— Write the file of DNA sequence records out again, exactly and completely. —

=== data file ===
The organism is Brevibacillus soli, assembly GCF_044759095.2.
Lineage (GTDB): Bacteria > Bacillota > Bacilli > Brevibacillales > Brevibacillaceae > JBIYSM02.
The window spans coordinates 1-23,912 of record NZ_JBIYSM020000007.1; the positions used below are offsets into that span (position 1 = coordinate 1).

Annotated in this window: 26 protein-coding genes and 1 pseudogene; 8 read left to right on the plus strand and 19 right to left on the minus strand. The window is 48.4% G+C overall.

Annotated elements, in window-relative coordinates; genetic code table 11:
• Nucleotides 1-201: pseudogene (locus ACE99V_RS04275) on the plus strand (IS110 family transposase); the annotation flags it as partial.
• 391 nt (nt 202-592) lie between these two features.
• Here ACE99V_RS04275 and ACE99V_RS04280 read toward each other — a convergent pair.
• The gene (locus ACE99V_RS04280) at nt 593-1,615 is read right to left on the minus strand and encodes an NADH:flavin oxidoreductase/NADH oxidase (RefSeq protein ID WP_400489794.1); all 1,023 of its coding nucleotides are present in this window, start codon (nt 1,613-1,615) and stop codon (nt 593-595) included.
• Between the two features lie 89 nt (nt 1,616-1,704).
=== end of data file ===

The organism is Brevibacillus soli, assembly GCF_044759095.2.
Lineage (GTDB): Bacteria > Bacillota > Bacilli > Brevibacillales > Brevibacillaceae > JBIYSM02.
The window spans coordinates 1-23,912 of record NZ_JBIYSM020000007.1; the positions used below are offsets into that span (position 1 = coordinate 1).

Annotated in this window: 26 protein-coding genes and 1 pseudogene; 8 read left to right on the plus strand and 19 right to left on the minus strand. The window is 48.4% G+C overall.

Annotated elements, in window-relative coordinates; genetic code table 11:
• Nucleotides 1-201: pseudogene (locus ACE99V_RS04275) on the plus strand (IS110 family transposase); the annotation flags it as partial.
• 391 nt (nt 202-592) lie between these two features.
• Here ACE99V_RS04275 and ACE99V_RS04280 read toward each other — a convergent pair.
• The gene (locus ACE99V_RS04280) at nt 593-1,615 is read right to left on the minus strand and encodes an NADH:flavin oxidoreductase/NADH oxidase (RefSeq protein ID WP_400489794.1); all 1,023 of its coding nucleotides are present in this window, start codon (nt 1,613-1,615) and stop codon (nt 593-595) included.
• Between the two features lie 89 nt (nt 1,616-1,704).